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Molecular Kitchen, The Secret Tools

Molecular Kitchen, The Secret Tools

Learn what's behind molecular cuisine, which kitchen tools are needed, is it really the work of a scientist, or can we all have a piece of molecular kitchen?

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Flaming flasks, bubbling brews of mysterious liquids, colored flames and test tubes. It’s almost like being in a chemical laboratory, but instead, we’re in a kitchen. A rather particular kitchen to be sure, where science and food come together as in no other place. We are looking at molecular cuisine – a discipline that has been on the mouths of many in the last few years, but that has also been a source of much confusion. Just a few paragraphs will never be enough to explain molecular cuisine in its entirety, but it can help to give a broad understanding of the process – enough to even conduct a few experiments in your own home. Even for those who know nothing about molecular cuisine.

The origins of the discipline can be traced back to the late ‘80s when the Institut National de la Recherche Agronomique de Collège de France in Paris began a series of scientific experiments. There, it was determined that a perfectly cooked steak was not the result of chance, but of strict laws of physics and chemistry. In the following years, gastronomists and physicists began studying these laws, to understand the techniques and exact quantities of ingredients necessary to obtain the best results. Starting from the ‘90s, these laws were implemented not only for perfecting familiar dishes, but also to create new ones.

At the beginning, as logic would assume, molecular gastronomy was material for an elect few. Not just because it was complex to learn, requiring a firm grasp of science, but because the tools necessary for creating it were expensive. Today, however, these tools have become much more affordable and widespread, and they can offer excellent results. For those who don’t have a lot of time, or will, to study, there are also “all inclusive” kits produced by a Canadian company, Molecule-R, that can make any cook into a molecular gastronomy guru. To begin with, for about 60 dollars, you can buy the Cuisine R-Evolution, a very popular starter’s kit that contains 5 additives (Agar-Agar, Calcium Lactate, Sodium Alginate, Xantham Gum and Soy Lecithin), 5 glass tubes, a set of measuring spoons, a syringe, three tubes of silicon and a DVD with 50 recipes. The additives in the kit are a good example of necessary ingredients for any spectacular meal based on molecular cuisine.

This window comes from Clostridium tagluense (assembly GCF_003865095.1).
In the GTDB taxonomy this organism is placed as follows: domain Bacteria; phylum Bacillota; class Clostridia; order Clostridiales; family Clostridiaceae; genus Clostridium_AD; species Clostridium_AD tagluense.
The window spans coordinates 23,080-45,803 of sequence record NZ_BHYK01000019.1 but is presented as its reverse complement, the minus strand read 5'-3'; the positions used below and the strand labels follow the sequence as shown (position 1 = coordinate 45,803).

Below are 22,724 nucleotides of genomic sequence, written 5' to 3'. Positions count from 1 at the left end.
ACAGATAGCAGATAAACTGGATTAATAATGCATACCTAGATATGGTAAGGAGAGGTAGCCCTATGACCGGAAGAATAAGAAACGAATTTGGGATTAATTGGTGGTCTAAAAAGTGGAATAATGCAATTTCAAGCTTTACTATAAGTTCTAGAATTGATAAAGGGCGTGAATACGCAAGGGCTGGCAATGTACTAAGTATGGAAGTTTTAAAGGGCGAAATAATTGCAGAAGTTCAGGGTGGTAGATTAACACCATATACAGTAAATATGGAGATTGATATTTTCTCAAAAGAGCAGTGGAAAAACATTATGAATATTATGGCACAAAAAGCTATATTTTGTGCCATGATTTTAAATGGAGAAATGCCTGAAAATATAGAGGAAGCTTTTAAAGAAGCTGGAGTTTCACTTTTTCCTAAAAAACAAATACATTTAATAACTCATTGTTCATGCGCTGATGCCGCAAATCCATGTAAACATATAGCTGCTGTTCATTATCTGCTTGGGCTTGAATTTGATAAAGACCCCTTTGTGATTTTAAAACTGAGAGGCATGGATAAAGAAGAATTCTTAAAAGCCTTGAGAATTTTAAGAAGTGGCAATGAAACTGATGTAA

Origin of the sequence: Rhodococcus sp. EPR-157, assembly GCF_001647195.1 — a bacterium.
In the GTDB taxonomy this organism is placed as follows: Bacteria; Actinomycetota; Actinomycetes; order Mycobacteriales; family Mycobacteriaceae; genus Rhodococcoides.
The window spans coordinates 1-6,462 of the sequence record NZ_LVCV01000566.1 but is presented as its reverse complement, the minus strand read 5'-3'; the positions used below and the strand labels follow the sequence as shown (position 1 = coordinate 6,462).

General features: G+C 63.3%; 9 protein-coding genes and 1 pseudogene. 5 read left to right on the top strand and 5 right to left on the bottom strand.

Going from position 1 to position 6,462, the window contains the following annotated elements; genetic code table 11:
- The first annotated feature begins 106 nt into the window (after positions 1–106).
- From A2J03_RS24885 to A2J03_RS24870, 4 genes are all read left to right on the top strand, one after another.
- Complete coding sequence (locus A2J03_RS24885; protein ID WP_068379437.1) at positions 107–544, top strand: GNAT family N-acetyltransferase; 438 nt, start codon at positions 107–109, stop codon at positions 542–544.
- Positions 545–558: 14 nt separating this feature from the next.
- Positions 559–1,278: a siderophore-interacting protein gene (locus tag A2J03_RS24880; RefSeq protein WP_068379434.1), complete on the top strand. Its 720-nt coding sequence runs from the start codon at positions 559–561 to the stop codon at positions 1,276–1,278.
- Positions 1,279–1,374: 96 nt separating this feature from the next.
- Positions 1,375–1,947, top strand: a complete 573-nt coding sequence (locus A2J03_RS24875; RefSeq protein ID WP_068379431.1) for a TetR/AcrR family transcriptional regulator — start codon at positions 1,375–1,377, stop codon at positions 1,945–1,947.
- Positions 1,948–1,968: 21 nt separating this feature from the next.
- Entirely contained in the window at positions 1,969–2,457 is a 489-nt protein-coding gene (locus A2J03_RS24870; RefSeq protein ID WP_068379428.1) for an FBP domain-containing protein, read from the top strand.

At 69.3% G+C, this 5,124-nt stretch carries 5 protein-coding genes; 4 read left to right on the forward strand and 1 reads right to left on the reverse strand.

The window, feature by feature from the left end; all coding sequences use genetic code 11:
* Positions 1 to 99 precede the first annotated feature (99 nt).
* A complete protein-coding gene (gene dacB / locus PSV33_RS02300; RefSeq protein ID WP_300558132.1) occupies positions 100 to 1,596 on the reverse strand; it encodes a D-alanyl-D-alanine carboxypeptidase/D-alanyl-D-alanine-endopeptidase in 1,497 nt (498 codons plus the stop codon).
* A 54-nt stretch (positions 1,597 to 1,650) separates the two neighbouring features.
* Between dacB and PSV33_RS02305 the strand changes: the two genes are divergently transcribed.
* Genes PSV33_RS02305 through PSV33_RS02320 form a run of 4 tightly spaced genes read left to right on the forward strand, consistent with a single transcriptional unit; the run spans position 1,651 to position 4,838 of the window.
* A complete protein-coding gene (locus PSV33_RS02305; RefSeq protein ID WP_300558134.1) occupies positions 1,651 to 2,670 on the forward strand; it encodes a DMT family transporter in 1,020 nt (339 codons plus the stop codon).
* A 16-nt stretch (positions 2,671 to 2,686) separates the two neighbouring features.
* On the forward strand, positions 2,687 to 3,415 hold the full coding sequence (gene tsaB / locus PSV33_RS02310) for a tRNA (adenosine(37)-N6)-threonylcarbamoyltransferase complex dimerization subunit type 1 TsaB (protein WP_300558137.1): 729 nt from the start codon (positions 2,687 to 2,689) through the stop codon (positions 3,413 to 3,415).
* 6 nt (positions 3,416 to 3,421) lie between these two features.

Agar-Agar, for example, is used to “sphericize”: a process that transforms any liquid into a sphere much like caviar. Fruit juices, broths, sauces – there’s no limit as to what can be transformed into small, choreographed spheres. To “spherize” one doesn’t need a kit: all you need is some powdered Agar-Agar (which can be found in any pharmacy), 100 ml of the desired liquid and 200 ml of seed oil. Put the oil in the fridge for at least a couple of hours. In the meantime, put the cool liquid in a pot and add a spoonful of Agar-Agar, stir, and start to heat over a medium flame, while stirring continuously. Once the liquid begins to boil, wait a few minutes and remove from hear. Let cool and then let a few drops fall into a glass with the cold oil. As if by magic, the drops transform into beads and then will fall into the bottom of the glass. When you’ve run out of liquid, put the glass in the fridge for an hour. Then pour into a strainer and let the sphere rest in a container of cold water. After the oil begins to float, strain it again to obtain the splendid pearls.

Just think: this is just an example of what you can do with a common additive and just a few normal kitchen tools, even though using specific utensils will help a great deal. There are of course more complete and expensive kits: there’s the R-Evolution Pack that, in addition to the starter kit, includes a molecular cocktail, a silicon mold and effervescent sugar. Beyond these two kits, there’s an entire world of more expensive tools that work for specific functions, ones that wouldn’t look out of place in a spaceship. There are edible films for sealing, pressurized siphons, PH measuring strips and much more.

Perhaps later we will examine the techniques and secrets of the fascinating art of molecular cuisine: for now, it’s enough to know that all it takes to impress your friends is a few dollars and a lot of passion.

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